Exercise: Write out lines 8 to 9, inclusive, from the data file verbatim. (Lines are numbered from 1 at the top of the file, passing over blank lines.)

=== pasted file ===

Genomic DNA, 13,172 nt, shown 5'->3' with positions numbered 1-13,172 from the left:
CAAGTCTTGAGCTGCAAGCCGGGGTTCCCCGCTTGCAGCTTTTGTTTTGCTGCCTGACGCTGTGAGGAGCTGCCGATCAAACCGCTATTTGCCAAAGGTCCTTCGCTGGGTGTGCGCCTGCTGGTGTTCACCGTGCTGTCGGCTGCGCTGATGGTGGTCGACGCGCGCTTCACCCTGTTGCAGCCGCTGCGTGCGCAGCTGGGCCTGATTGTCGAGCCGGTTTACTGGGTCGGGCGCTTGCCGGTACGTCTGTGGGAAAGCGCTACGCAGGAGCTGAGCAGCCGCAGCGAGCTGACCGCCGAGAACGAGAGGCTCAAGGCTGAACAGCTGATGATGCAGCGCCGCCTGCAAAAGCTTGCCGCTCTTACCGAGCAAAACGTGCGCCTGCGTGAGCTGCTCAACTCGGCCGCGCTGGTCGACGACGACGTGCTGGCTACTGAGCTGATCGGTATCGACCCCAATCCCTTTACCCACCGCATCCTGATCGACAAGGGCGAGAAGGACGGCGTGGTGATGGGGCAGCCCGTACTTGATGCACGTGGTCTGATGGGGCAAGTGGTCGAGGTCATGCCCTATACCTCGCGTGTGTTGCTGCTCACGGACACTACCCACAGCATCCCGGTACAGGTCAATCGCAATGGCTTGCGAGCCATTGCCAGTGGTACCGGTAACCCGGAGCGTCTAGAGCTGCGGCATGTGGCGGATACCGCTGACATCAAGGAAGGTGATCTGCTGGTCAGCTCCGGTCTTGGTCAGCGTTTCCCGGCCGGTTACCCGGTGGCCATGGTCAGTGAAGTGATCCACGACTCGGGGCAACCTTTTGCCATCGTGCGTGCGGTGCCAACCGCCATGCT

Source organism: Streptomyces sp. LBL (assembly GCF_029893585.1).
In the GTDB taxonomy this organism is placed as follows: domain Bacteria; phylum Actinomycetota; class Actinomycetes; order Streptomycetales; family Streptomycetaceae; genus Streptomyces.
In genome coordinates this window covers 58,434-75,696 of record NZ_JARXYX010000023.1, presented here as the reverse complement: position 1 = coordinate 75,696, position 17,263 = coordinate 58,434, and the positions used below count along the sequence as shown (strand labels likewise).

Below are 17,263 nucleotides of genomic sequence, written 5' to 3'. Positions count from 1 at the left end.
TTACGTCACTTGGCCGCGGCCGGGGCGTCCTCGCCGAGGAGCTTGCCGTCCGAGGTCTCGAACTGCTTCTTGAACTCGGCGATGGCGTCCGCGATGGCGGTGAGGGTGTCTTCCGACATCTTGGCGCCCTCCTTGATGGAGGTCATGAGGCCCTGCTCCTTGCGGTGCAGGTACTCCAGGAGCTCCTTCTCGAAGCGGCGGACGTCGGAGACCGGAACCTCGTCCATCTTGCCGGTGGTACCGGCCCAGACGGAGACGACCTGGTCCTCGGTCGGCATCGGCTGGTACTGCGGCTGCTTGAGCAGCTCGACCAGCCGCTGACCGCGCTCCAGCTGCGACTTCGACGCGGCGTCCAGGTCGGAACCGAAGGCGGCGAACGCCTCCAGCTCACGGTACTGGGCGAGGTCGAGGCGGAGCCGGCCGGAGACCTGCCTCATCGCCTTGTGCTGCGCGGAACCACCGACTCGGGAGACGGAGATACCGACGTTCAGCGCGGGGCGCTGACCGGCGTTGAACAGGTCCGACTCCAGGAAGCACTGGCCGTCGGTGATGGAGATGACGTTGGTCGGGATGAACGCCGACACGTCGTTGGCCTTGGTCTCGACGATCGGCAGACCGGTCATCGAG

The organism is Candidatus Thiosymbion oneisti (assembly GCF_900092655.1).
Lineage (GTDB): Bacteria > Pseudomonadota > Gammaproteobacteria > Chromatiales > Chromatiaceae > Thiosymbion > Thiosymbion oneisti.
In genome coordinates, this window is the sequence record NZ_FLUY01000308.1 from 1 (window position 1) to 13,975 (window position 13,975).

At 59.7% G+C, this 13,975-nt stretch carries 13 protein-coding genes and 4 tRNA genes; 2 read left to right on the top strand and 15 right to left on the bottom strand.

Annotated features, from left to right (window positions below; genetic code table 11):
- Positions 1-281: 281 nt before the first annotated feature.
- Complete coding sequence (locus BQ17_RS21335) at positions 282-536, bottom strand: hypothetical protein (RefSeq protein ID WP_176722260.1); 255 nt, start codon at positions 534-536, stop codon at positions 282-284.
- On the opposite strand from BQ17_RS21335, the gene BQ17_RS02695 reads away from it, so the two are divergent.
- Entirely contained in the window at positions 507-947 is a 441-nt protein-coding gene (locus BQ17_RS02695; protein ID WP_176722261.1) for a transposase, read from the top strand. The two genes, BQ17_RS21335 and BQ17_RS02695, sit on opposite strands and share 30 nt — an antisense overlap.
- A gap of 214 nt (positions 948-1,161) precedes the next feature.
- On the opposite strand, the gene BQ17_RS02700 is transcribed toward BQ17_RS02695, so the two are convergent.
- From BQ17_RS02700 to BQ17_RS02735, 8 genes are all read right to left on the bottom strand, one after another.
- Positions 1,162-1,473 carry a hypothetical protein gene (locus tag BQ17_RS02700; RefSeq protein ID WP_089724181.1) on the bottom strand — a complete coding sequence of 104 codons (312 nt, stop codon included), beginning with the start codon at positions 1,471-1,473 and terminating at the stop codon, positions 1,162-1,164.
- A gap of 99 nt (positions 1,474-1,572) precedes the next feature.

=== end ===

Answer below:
The organism is Candidatus Thiosymbion oneisti (assembly GCF_900092655.1).
Lineage (GTDB): Bacteria > Pseudomonadota > Gammaproteobacteria > Chromatiales > Chromatiaceae > Thiosymbion > Thiosymbion oneisti.